Estate agents say a well-designed wine unit can add up to 10% to the value of a property.

It can certainly be an attractive feature. A wine wall formed of climate-controlled glass cases is increasingly used by home designers in place of artworks or mirrors – and is far more functional!

Whilst such an installation can cost around £15,000, a far cheaper option is to use an old cellar. Wine is best stored underground away from light and to reduce temperature variation. It is best kept at 10-13˚C (50-55F) says Conal Gregory, Master of Wine.

Wine bins are the most suitable way to house bottles. As a guide, 10 dozen bottles can be fitted into 15 sq ft of space.

“Bottles should be stored horizontally so that the corks stay expanded and stop oxidation," says Conal. "Turn the bottles so the main label is upwards and then any deposit always forms on the lower side.

“Place tags over the bottle ends to identify the contents so that you are not constantly pulling the wine out.”

Above ground space should have the temperature fluctuation reduced by insulating walls and ceilings and by installing air-conditioning. Air humidity should also be controlled because dry air can lead to a loss of wine through evaporation whilst excess humidity can mean unwanted micro-organisms develop and rust forms on the equipment.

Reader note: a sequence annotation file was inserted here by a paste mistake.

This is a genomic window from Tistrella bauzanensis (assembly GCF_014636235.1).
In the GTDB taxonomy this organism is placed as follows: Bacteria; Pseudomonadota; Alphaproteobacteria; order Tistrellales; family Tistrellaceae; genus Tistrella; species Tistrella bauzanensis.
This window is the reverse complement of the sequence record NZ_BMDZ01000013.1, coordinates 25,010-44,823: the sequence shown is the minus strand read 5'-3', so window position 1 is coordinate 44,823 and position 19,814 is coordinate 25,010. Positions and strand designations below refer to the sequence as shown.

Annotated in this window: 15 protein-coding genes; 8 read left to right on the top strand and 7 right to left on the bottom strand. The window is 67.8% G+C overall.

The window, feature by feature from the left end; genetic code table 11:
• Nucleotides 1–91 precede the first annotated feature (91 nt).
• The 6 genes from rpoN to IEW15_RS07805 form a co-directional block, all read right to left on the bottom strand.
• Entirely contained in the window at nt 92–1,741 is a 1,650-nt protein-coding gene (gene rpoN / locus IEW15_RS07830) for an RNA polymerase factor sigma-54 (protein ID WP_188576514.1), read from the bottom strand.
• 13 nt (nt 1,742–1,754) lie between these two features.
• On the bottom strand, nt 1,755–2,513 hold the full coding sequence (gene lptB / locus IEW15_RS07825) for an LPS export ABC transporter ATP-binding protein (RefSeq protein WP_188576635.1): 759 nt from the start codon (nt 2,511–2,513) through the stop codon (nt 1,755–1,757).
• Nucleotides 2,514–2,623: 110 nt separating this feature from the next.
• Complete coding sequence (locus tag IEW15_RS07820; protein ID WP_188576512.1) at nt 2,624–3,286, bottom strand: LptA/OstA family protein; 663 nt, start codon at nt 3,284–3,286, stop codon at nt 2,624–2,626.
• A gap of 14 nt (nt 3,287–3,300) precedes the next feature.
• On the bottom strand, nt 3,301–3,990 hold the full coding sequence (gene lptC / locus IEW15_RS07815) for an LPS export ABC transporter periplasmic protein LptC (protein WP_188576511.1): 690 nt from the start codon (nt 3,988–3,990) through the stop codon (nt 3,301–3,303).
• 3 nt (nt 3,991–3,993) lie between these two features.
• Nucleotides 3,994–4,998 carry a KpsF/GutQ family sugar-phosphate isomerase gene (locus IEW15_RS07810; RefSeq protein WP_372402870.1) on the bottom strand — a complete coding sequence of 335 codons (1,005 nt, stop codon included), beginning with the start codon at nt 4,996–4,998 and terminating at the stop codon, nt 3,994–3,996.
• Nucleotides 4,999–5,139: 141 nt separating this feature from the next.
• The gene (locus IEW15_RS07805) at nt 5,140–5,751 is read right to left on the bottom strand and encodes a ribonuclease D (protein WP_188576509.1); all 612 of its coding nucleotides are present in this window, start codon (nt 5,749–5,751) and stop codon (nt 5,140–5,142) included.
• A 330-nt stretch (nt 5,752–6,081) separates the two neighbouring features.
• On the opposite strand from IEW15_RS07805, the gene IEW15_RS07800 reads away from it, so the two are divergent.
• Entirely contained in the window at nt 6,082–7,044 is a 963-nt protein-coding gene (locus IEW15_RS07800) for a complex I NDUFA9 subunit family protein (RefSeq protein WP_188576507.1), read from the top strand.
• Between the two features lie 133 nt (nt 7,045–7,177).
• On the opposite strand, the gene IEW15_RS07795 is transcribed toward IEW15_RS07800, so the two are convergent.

The storage area should be free from draught and away from central heating. Install a maximum-minimum temperature gauge and take regular readings. Keep the space clean and free from fuel, oil, vinegar and other odours.

A garage is unsuitable unless a section can be bricked off and the right conditions established. Racks in cupboards or wardrobes keep out the light but are not suitable temperature-wise. Garden sheds are particularly inappropriate.

Old coal storage spaces can be used whilst so often the area below a kitchen or conservatory is ideal and can be dug out. Conal suggests one obvious place to store wine which is so little used, is below a driveway. “Create a spiral cellar in any of these areas. With a 2.3m diameter, there is ample room to store up to 1,000 bottles at 2m depth.

“Wine refrigerators look attractive and the required temperature can be set with ideally one for white and sparkling wines and another for reds,” he adds.

However, they take up considerable space and house only a small wine collection whilst running costs are high.

“Finally, whichever wine space you create, insure at full replacement cost. In the event a claim had to be made, you do not want to lose all the extra value that has built up over the years.”